Tightening Internet Censorship for Chinese UsersCensorship has always been active in China, no matter traditionally or digitally. Because of technological convenience in the present time, the Chinese government must move in advance to control the content on the Internet in worry of any freedom that could harm the communist party or lead to the nationr's downfall (Yang and Liu 250). The incorporation of Internet censorship is that it aims to prevent all access to resources (Bamman 1). Internet censorship is usually grouped into three generation techniques: automated filtering, manual removal by authorities, state-sponsored manipulation (Wang and Mark 2). The Chinese government largely specialize in censoring media through network filtering, search filtering, chat censorship, and blog censorship (Bamman 2). So far, much of the filtering comes from sensitive keywords that extend to political issues and information. Similar to the existence of Chinar's Great Wall, the Great Firewall is the virtual representation that blocks undesirable information from entering. Because the Great Firewall blocks access in and out, this keeps sensitive information in China and it will only stay in China. The unwanted information will not be considered at all and will be removed through the censorship apparatus.
In general, internet censorship may limit young users academic freedom and research opportunities, industrial companies social development with foreign relations, etc., but the system puts protection forward by having the harmful information closed before anyone obtains them. As China operates on a one-party system, censorship is made to keep an effort to strengthen political beliefs and views together. The purpose of this paper is to synthesize the effects that tighter controls of the Internet have on Chinese internet users. The focus of this paper will be on the behaviors and responses of those internet users.
An important factor in examining the reason behind Internet censorship in China and why it is used involves understanding the values of the Chinese. One underlying cause of strengthening censorship is focused on the concept of unity ideology (Chen and Yang 251). China looks to form a uniform country with similar cultural and social values to prevent the overthrow of the government and or disturbance to the order of society. Through control of the Internet, there seems to be a reduced number of social organization sites on the web that spark activism (MacKinnon 40). The reduced number can be explained by having people come to the government directly before opening websites. The goal of uniformity successfully keeps the nation together instead of splitting it apart due to having lessened information to a few differing views. Another cause to the implementation of Internet censorship is explained by the relevance and convenience of content found on the web (Pang 10). As Internet and mobile continue to advance, apps have been created just for the Chinese, so they only access information that is only necessary to them. Foreign news and information play no particular importance to the lives of the Chinese (Pang 10).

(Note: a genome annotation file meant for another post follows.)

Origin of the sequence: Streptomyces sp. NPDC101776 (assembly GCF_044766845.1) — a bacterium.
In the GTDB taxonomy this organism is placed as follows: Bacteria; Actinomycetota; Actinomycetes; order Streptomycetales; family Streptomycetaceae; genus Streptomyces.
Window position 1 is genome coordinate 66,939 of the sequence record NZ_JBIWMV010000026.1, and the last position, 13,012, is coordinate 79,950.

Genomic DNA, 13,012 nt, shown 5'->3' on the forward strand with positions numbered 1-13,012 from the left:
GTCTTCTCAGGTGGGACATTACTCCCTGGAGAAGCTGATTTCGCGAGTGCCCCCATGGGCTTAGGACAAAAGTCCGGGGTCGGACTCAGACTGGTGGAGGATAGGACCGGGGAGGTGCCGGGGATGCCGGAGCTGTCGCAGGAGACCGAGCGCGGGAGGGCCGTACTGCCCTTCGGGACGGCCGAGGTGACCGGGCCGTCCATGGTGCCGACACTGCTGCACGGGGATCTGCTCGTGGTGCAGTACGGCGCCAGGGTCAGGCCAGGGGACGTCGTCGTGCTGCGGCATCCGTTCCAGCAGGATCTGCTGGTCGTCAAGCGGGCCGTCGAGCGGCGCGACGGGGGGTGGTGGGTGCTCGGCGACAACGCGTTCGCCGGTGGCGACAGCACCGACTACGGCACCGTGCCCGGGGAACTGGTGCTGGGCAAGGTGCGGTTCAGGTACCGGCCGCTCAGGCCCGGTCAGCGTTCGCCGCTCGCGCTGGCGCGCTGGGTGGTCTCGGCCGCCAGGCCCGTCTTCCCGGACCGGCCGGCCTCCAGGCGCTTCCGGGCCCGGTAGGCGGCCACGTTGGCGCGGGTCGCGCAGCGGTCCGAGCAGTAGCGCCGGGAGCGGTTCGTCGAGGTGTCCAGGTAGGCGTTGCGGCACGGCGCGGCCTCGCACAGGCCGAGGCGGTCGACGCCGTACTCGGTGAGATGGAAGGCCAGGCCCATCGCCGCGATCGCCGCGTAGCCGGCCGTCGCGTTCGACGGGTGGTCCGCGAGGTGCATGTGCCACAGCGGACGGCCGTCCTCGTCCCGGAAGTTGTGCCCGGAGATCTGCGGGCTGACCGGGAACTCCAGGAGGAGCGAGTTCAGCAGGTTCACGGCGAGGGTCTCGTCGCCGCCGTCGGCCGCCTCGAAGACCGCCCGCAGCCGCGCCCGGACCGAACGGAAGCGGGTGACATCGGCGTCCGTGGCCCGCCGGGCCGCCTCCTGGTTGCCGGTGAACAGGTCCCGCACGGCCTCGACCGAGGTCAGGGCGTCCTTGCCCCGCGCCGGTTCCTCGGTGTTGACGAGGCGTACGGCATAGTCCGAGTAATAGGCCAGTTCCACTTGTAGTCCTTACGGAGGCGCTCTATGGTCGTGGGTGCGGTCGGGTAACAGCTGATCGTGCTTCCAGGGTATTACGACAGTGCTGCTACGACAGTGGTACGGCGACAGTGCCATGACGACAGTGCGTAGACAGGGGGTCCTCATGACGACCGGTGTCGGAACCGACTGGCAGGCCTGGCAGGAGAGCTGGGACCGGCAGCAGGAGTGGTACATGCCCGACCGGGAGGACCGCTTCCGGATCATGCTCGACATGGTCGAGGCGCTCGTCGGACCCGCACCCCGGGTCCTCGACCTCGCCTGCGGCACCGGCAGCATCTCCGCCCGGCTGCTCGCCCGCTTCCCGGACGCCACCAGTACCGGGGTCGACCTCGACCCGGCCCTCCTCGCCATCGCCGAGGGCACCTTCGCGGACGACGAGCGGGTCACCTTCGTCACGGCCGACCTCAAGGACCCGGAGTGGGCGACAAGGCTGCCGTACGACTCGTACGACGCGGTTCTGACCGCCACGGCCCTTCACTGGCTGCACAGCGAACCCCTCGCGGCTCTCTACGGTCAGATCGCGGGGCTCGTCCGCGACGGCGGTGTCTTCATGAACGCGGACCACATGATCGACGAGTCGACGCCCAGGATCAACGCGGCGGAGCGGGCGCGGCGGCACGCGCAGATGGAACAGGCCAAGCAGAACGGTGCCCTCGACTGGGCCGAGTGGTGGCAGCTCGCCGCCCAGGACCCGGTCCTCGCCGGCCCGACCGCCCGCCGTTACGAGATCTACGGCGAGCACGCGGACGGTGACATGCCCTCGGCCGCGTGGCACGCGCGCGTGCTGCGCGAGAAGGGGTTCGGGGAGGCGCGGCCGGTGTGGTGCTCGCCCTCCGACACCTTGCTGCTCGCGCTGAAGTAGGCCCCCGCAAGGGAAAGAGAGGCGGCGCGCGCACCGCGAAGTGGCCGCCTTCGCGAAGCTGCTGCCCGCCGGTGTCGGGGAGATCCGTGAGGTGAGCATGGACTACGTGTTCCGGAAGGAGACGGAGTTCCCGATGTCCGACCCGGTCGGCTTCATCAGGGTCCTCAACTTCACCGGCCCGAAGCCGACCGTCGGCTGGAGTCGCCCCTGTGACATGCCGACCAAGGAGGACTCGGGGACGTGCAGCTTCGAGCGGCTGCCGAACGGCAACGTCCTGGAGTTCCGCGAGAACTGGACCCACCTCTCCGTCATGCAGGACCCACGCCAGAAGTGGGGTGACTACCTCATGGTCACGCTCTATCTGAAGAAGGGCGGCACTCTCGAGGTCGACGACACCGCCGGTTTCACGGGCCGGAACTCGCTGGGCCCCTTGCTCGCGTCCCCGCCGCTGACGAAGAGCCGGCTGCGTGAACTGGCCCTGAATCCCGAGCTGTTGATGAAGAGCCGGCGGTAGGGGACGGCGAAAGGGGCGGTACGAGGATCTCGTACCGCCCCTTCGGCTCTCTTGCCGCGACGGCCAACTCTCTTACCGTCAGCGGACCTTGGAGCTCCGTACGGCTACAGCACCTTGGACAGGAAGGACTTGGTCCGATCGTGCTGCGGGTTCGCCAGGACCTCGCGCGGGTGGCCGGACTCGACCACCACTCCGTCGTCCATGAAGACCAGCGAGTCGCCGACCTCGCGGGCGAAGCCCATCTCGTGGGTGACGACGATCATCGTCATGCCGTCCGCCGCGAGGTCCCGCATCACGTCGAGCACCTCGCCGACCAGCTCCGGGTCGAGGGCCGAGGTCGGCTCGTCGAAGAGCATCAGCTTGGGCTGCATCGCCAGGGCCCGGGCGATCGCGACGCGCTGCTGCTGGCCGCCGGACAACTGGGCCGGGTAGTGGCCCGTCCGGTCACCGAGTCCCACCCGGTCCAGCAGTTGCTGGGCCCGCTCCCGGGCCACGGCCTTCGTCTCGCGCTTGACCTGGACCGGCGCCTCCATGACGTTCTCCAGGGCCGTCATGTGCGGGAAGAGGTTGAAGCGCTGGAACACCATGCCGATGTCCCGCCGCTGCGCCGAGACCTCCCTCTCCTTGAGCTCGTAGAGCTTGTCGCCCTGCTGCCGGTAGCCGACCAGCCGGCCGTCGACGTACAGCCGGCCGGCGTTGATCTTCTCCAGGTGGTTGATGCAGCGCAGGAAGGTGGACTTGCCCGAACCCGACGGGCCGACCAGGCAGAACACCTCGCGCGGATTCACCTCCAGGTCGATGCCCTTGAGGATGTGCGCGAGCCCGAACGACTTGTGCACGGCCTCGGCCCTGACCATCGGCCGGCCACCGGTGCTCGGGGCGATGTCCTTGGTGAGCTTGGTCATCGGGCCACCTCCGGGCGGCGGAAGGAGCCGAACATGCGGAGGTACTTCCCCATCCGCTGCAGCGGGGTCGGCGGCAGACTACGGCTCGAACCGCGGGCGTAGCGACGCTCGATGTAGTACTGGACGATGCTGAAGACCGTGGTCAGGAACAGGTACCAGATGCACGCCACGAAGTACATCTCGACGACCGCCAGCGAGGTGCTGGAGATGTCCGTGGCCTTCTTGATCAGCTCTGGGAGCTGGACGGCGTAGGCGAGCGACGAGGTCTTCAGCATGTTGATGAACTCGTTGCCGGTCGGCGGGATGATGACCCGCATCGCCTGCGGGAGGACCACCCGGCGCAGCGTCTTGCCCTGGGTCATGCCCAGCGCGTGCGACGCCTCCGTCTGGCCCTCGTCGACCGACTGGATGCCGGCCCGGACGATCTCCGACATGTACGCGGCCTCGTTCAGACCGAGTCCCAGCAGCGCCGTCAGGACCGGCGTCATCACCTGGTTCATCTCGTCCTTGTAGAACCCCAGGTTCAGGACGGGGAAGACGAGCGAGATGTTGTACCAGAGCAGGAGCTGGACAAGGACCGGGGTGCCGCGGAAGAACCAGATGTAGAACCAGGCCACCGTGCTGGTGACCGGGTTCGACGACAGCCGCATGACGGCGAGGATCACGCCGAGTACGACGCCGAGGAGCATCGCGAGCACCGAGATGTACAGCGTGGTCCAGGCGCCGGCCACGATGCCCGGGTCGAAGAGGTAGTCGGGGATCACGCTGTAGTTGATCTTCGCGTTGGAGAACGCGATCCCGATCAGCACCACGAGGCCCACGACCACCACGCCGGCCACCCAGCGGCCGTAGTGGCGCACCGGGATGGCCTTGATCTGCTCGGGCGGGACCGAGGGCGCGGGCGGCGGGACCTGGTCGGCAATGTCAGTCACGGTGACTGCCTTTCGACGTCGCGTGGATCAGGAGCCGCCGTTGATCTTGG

Without access to foreign information at all, Internet censorship may be bliss for Chinese people. It is extremely effective when people do not feel being controlled at all, creating unawareness. As for those who are aware of censorship online, there are many censorship-based strictly caused behaviors. Normalization is a conceptual process that shows the adaptation and acceptance of a certain phenomenon over time. As Internet censorship become powerful, users are growing accustomed to having restrictions on the web whenever they use it (Wang and Mark 18). The increasing of controls will only be another level to pass for a certain period, but some are able to adapt to the basic restrictions the internet already has. The only concern the users need to keep in mind is that if they find censorship to be normal, they know largely enough to not say anything that might induce harm to the government and the party. In addition, the development of behaviors in students is primarily made through media and peer influences, so obeying the governmentr's actions and controls on the Internet comes out as natural and normal (Guo and Feng 35). Tightening control of the Internet may restrict new and unwanted information, but users are still more than likely to find positive information that everyone has access to. Students respond to perceptions that, in all, move towards conformance of what is right in their society.